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Intel Viiv Technology - What the heck is it? - Digital Rights Management (DRM)

What exactly is Intel Viiv? We take a close look at the digital home entertainment standard and see what it's all about.

| Editorials in HT & Movies | Posted: Aug 16, 2006 4:00 am

Digital Rights Management (DRM)

 

And that's as good a link-up as any to talk about the Viiv bugbear - DRM.

 

As already mentioned, all Intel Viiv machines will feature a DRM chip - an onboard feature to enable identification of digitally-signed media from partner providers. This is backed up by DRM software embedded into Windows XP MCE.

 

The idea is essentially that in this new world of media content delivered straight to your lounge room, content providers have the option of protecting their product using DRM, so that you can't use it across multiple platforms - whether that is streaming, encoding or copying.

 

Needless to say, this has caused quite a ruckus in the online community, who claim that the principle of "fair use" will be wide open to violation. Fair use, in this context, is the ability to purchase something and then do with it pretty much what you like, short of making it available to other people, thus circumventing a sales transaction and breaking copyright.

 

For example, you're allowed to buy a CD and then rip it to MP3 to put on your iPod, or stream it from the media server to the stereo. But you can't take those MP3s and give them to someone else.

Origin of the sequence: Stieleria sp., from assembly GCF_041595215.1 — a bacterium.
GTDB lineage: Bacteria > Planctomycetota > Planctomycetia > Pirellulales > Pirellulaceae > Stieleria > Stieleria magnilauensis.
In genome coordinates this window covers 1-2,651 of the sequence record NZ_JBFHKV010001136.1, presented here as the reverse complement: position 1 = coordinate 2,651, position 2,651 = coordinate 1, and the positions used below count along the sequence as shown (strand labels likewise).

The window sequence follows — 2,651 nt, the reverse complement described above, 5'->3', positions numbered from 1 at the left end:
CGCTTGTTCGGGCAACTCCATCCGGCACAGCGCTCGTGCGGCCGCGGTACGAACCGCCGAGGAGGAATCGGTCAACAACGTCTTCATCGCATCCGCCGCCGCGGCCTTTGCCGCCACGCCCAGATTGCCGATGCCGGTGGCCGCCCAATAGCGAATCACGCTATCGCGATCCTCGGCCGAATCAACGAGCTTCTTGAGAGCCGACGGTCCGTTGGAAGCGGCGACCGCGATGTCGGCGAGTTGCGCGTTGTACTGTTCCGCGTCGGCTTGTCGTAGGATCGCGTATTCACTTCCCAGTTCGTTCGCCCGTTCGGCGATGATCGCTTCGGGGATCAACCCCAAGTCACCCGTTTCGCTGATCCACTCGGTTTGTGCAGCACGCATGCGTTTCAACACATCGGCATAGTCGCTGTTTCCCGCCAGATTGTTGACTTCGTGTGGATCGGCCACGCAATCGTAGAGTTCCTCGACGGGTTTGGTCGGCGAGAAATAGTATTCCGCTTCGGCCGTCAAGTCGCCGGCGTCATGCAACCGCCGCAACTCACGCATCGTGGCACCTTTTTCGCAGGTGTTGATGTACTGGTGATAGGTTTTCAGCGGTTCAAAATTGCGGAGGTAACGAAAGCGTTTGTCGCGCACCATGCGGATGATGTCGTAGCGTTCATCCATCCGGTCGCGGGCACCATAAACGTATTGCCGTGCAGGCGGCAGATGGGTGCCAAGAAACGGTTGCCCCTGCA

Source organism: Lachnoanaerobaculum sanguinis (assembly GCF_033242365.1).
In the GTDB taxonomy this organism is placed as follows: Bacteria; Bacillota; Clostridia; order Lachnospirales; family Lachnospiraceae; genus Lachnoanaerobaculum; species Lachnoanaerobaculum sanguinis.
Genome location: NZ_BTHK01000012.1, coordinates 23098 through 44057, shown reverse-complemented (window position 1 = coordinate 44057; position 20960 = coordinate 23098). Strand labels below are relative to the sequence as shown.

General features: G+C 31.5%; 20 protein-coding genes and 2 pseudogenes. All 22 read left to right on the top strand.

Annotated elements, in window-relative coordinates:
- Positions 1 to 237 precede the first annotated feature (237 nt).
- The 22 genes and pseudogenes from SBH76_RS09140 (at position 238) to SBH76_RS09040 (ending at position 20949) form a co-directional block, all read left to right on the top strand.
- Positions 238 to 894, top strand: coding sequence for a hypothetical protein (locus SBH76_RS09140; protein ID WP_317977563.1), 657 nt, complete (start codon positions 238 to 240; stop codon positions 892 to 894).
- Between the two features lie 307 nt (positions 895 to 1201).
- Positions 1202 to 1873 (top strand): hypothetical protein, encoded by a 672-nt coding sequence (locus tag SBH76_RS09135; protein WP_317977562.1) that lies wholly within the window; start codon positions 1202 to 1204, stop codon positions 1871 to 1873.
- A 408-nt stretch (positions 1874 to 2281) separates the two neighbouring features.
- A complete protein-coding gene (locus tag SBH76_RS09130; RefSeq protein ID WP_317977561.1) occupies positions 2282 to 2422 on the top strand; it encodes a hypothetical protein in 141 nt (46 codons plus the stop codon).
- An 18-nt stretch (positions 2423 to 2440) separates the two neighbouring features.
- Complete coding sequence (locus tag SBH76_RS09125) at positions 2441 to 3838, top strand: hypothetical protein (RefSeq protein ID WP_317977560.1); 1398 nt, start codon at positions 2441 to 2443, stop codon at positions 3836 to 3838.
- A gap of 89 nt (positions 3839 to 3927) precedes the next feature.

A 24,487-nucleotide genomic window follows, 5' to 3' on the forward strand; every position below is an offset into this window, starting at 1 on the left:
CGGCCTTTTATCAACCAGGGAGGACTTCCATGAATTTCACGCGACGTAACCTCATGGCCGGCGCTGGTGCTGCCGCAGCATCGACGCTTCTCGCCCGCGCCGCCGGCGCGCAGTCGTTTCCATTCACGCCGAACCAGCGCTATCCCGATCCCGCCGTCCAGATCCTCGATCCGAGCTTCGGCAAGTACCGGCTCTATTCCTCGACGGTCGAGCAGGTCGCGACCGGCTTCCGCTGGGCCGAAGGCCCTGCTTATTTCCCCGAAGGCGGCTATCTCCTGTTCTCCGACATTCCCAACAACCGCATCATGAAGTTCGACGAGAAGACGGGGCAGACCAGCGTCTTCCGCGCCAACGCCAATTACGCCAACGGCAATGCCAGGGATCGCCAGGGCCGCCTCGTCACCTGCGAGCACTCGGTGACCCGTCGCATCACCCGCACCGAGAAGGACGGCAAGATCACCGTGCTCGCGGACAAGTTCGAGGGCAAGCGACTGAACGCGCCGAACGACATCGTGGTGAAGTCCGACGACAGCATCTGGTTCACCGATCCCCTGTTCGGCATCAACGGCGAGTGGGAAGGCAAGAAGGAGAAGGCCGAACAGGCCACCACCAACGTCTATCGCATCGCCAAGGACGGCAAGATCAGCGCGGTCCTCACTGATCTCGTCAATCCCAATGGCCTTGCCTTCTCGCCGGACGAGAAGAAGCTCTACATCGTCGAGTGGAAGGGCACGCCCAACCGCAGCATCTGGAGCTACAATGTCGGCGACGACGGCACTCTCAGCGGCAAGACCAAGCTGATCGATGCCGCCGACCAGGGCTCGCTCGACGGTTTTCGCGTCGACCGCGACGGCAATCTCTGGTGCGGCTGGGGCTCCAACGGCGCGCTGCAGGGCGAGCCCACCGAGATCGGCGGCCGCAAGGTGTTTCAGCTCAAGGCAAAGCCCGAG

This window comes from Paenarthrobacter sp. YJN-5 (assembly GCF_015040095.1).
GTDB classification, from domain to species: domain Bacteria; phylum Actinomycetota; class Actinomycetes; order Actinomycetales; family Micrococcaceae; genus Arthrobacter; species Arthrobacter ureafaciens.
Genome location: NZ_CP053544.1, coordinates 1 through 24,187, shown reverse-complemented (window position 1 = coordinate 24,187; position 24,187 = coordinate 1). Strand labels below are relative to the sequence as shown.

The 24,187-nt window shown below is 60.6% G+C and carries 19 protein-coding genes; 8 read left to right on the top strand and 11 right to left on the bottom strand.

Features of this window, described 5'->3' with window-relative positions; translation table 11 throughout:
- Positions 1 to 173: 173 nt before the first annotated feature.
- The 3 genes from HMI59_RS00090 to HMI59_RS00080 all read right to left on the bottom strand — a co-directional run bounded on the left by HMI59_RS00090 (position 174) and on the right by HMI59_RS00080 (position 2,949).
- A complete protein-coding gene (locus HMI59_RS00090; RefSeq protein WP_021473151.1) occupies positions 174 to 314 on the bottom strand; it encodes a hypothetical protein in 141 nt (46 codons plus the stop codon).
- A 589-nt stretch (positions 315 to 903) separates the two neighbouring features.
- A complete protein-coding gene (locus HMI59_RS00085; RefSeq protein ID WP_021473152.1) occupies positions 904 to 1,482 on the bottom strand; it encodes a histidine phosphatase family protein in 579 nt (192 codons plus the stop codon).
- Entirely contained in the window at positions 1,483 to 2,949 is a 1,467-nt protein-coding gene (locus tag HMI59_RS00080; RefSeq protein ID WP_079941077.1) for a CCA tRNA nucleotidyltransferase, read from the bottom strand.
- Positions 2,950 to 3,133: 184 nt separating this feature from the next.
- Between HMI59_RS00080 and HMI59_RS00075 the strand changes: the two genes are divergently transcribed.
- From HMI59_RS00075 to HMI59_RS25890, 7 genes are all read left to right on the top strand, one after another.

Critics claim that DRM-protected content could prevent you from doing anything under the fair use umbrella, due its reliance on the DRM hardware/software package. You won't be able to share media across devices which don't conform to the Viiv/DRM standard.

 

Interestingly, the push for DRM doesn't seem to be coming from Intel themselves. They've been quoted recently stating that they're taking a "see no evil, hear no evil" approach to media ownership. They're not interested in enforcing digital rights across the Viiv platform, now or in the future. The DRM feature is for content providers to make use of.

 

While it's encouraging that Intel isn't actively pushing limitation of usage via DRM, it's naïve to imagine that providers won't make full use of it. Intel may not be explicitly promoting media lockdown, but they've provided the means. And providers ALWAYS have the motive.

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